It may be hard to believe, but there was a time when pro football was about as viable as pro lacrosse. (Sorry, Bayhawks fans.) Leatherheads is an affectionate look at that time. George Clooney, who also directs, plays Dodge Connelly, the aging running back of a cash-strapped professional football team in the 1920s. In an attempt to salvage the team, Dodge recruits Carter Rutherford (The Office’s John Krasinski), a Princeton running back, decorated war vet, and all around national hero. Fans start turning out in droves and professional football begins its slow, inevitable march toward world domination. But there’s a catch: Turns out Carter’s war heroics aren’t quite as heroic as he would have people think (according to national lore, he single-handedly took down a unit of Germans.) And the local paper sends out ace reporter Lexie Littleton (Renee Zellweger, looking fetching in flapper attire) to flirt with Carter and expose the truth. Of course, trading flirtateous barbs with the rascally Dodge also comes with the territory.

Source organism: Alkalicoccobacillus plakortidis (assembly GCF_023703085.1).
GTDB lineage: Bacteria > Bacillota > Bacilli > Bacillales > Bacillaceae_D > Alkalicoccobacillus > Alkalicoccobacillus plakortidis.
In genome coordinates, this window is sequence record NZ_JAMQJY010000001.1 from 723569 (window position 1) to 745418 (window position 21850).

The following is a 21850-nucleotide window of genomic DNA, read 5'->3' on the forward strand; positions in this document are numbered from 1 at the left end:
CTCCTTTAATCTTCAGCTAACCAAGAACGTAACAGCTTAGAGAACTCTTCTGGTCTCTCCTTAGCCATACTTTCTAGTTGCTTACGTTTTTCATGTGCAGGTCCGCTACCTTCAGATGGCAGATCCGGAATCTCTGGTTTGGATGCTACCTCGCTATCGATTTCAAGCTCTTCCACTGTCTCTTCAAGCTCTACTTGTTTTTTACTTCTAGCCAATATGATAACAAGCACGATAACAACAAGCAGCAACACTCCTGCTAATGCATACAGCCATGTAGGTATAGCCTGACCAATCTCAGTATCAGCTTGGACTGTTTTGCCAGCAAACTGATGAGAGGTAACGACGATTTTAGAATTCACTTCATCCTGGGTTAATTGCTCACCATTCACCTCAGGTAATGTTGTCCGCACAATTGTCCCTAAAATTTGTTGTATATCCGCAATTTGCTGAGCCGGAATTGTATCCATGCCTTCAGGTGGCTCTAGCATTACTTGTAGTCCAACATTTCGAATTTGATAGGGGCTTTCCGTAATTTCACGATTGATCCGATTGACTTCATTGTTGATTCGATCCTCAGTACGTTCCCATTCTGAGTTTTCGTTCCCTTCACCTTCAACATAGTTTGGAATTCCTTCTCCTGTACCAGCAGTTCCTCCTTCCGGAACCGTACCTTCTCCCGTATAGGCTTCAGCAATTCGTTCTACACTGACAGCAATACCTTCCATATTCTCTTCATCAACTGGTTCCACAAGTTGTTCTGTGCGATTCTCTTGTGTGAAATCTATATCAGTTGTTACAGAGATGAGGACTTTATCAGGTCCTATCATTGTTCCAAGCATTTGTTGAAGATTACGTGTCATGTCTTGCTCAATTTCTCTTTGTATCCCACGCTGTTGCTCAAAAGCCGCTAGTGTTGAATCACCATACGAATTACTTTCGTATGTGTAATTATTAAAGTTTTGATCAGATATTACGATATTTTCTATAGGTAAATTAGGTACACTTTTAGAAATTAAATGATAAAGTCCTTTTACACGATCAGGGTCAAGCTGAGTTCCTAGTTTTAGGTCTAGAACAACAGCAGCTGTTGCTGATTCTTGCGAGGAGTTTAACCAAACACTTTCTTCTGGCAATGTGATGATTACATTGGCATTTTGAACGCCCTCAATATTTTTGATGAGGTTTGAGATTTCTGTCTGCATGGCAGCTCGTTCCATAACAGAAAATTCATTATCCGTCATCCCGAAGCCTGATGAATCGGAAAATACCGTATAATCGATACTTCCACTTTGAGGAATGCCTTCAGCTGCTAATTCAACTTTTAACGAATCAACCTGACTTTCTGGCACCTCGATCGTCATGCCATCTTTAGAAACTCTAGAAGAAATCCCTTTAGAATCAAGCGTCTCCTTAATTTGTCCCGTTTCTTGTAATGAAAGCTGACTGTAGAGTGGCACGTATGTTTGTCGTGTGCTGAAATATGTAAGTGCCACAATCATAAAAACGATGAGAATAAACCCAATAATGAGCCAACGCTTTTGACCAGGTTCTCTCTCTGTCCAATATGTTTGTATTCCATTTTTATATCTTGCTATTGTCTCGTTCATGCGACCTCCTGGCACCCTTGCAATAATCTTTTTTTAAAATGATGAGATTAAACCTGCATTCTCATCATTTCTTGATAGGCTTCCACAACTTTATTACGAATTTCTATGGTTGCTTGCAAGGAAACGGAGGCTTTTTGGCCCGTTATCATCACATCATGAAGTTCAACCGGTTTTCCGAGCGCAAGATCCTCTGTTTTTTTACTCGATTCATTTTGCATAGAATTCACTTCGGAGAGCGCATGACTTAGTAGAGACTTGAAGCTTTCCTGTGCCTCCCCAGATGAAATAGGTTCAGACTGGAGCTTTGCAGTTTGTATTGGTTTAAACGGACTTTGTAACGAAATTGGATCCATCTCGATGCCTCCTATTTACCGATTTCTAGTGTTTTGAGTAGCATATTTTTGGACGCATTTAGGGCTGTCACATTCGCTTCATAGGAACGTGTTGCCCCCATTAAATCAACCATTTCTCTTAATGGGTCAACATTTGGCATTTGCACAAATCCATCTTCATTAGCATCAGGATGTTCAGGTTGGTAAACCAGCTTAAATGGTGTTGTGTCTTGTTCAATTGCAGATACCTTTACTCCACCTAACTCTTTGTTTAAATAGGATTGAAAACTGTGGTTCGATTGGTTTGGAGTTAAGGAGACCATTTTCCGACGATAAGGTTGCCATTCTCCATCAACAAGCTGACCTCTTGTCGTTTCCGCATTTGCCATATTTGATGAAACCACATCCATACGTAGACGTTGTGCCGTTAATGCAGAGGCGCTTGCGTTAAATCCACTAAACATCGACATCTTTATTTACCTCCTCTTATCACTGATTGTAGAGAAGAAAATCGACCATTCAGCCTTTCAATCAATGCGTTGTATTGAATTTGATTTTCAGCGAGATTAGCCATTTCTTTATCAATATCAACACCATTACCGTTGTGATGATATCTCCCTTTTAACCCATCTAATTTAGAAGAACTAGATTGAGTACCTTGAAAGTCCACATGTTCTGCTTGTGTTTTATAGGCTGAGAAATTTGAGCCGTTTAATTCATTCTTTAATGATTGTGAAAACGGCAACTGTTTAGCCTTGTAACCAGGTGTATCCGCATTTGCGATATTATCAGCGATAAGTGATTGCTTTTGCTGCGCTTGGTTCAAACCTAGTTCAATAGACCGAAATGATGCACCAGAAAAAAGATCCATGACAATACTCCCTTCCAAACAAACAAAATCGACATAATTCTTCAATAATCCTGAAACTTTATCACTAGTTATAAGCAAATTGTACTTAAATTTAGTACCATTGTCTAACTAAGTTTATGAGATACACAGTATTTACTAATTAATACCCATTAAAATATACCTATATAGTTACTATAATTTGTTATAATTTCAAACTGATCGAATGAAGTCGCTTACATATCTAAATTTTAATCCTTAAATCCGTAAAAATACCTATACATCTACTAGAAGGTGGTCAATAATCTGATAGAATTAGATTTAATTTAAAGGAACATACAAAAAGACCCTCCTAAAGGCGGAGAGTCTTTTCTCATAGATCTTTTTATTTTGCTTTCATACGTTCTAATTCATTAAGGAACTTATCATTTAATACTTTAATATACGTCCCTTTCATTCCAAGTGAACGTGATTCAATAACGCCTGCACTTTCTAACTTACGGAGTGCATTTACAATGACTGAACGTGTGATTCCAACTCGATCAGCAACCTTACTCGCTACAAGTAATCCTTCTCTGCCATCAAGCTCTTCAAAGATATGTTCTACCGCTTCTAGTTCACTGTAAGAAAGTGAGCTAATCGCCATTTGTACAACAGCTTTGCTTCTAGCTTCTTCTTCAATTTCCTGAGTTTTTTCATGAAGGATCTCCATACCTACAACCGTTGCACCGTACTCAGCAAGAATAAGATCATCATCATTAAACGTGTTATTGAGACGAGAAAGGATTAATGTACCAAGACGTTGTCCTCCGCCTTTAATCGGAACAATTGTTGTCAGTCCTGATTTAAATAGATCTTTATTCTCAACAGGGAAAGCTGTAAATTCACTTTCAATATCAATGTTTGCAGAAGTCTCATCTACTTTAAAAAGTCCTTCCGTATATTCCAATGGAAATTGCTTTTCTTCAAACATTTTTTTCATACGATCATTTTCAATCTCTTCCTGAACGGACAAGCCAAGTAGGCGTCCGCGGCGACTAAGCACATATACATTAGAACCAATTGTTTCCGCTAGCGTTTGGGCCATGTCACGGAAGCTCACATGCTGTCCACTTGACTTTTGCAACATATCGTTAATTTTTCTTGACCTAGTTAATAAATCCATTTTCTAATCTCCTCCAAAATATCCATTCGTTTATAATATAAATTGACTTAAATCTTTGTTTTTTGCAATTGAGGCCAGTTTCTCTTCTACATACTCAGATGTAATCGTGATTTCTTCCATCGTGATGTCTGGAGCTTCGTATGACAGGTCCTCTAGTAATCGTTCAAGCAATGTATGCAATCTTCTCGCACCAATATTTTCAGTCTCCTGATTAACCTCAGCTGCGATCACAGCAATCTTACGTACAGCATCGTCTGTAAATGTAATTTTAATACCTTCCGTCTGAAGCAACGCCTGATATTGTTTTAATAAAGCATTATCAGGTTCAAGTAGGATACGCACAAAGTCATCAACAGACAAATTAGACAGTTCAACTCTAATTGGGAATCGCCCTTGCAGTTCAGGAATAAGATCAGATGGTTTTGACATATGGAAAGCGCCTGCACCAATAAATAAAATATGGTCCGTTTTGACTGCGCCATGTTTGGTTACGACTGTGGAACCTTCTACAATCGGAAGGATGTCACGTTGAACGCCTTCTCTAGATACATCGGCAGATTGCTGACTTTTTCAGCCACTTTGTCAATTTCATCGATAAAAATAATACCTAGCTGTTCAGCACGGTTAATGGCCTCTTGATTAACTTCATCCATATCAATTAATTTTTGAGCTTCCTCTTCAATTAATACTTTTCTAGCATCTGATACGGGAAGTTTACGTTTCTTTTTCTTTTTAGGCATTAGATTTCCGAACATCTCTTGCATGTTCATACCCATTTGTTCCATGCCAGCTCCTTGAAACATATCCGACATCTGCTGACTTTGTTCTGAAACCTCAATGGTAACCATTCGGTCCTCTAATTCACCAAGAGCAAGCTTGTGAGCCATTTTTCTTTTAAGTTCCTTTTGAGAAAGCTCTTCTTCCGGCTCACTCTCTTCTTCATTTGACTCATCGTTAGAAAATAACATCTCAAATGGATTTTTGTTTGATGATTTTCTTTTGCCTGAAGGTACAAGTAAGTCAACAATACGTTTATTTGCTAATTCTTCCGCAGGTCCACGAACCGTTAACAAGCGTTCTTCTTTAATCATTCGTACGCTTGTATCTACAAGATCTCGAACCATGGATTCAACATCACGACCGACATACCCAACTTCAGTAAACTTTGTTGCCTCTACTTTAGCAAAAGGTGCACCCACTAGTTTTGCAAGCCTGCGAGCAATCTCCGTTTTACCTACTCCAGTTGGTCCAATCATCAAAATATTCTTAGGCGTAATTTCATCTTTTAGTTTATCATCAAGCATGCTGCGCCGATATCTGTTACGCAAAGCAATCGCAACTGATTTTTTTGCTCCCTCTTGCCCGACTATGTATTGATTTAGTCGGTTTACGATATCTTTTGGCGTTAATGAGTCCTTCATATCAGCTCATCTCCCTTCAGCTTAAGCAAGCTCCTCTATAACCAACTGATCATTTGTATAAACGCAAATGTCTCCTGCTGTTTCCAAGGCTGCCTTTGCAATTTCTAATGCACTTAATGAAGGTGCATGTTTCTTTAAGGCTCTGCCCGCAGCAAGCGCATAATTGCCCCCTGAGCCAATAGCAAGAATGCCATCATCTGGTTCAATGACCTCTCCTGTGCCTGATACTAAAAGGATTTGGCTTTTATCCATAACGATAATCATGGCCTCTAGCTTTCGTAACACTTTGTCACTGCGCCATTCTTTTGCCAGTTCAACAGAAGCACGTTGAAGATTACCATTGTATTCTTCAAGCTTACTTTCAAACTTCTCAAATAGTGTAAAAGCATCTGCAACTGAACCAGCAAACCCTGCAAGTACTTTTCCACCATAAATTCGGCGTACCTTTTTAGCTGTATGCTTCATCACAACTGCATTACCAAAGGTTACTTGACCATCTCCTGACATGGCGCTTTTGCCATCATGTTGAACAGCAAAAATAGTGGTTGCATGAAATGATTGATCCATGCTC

Clooney, Zellweger, and Krasinski all seem to be having a blast with their feather-light roles and their good moods rub off on the audience. Leatherheads would have been well served by a 20 minute trim and the would-be screwball comedy is never quite screwy enough, but it’s still a rather diverting way to spend a couple of hours.
I would be remiss, though, if I didn't say this: There is one scene in this film that seems to solely exist to show off how handsome Clooney is (not that I'm complaining). But if George Clooney had been a woman (I’ll pause to let you wrap your mind around that concept) and had directed herself in such a flattering light, she’d be excoriated for it. Then again, who can blame him? He’s George freakin’ Clooney. (And just for the record, I vastly prefer when handsome men acknowledge that they’re handsome, as opposed to going out of their way to muck up their looks just to prove what serious actors they are. Yeah, I’m talking to you, Brad Pitt and Jared Leto.)